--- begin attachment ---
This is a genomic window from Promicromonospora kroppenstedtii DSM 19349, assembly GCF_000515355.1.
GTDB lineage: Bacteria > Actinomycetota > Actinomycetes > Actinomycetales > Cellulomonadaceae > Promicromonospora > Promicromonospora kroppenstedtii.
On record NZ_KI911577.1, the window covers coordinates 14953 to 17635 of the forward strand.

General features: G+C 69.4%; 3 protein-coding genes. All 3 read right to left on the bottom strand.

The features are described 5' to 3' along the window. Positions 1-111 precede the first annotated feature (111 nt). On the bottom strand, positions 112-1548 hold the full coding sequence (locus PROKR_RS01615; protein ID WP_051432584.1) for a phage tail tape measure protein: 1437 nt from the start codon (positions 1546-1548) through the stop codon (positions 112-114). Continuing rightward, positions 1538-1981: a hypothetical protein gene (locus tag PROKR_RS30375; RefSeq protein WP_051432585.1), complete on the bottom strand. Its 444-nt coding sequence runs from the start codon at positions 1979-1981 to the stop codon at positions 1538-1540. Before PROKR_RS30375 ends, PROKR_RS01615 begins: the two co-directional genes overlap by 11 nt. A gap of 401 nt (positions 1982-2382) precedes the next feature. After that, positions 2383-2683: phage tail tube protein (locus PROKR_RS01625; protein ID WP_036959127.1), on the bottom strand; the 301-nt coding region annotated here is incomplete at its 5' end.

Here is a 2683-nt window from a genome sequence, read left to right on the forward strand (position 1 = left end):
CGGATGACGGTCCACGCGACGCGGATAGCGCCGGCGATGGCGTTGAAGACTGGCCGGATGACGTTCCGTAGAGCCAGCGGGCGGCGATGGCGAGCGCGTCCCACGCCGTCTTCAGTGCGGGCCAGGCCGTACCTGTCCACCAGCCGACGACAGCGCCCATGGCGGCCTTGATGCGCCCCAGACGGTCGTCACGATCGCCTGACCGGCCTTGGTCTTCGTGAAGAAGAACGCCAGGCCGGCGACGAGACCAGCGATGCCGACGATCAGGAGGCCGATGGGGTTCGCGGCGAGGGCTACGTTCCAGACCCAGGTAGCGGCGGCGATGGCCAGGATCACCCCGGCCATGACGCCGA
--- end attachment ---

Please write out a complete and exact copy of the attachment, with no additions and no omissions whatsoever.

This is a genomic window from Promicromonospora kroppenstedtii DSM 19349, assembly GCF_000515355.1.
GTDB lineage: Bacteria > Actinomycetota > Actinomycetes > Actinomycetales > Cellulomonadaceae > Promicromonospora > Promicromonospora kroppenstedtii.
On record NZ_KI911577.1, the window covers coordinates 14953 to 17635 of the forward strand.

General features: G+C 69.4%; 3 protein-coding genes. All 3 read right to left on the bottom strand.

The features are described 5' to 3' along the window. Positions 1-111 precede the first annotated feature (111 nt). On the bottom strand, positions 112-1548 hold the full coding sequence (locus PROKR_RS01615; protein ID WP_051432584.1) for a phage tail tape measure protein: 1437 nt from the start codon (positions 1546-1548) through the stop codon (positions 112-114). Continuing rightward, positions 1538-1981: a hypothetical protein gene (locus tag PROKR_RS30375; RefSeq protein WP_051432585.1), complete on the bottom strand. Its 444-nt coding sequence runs from the start codon at positions 1979-1981 to the stop codon at positions 1538-1540. Before PROKR_RS30375 ends, PROKR_RS01615 begins: the two co-directional genes overlap by 11 nt. A gap of 401 nt (positions 1982-2382) precedes the next feature. After that, positions 2383-2683: phage tail tube protein (locus PROKR_RS01625; protein ID WP_036959127.1), on the bottom strand; the 301-nt coding region annotated here is incomplete at its 5' end.

Here is a 2683-nt window from a genome sequence, read left to right on the forward strand (position 1 = left end):
CGGATGACGGTCCACGCGACGCGGATAGCGCCGGCGATGGCGTTGAAGACTGGCCGGATGACGTTCCGTAGAGCCAGCGGGCGGCGATGGCGAGCGCGTCCCACGCCGTCTTCAGTGCGGGCCAGGCCGTACCTGTCCACCAGCCGACGACAGCGCCCATGGCGGCCTTGATGCGCCCCAGACGGTCGTCACGATCGCCTGACCGGCCTTGGTCTTCGTGAAGAAGAACGCCAGGCCGGCGACGAGACCAGCGATGCCGACGATCAGGAGGCCGATGGGGTTCGCGGCGAGGGCTACGTTCCAGACCCAGGTAGCGGCGGCGATGGCCAGGATCACCCCGGCCATGACGCCGA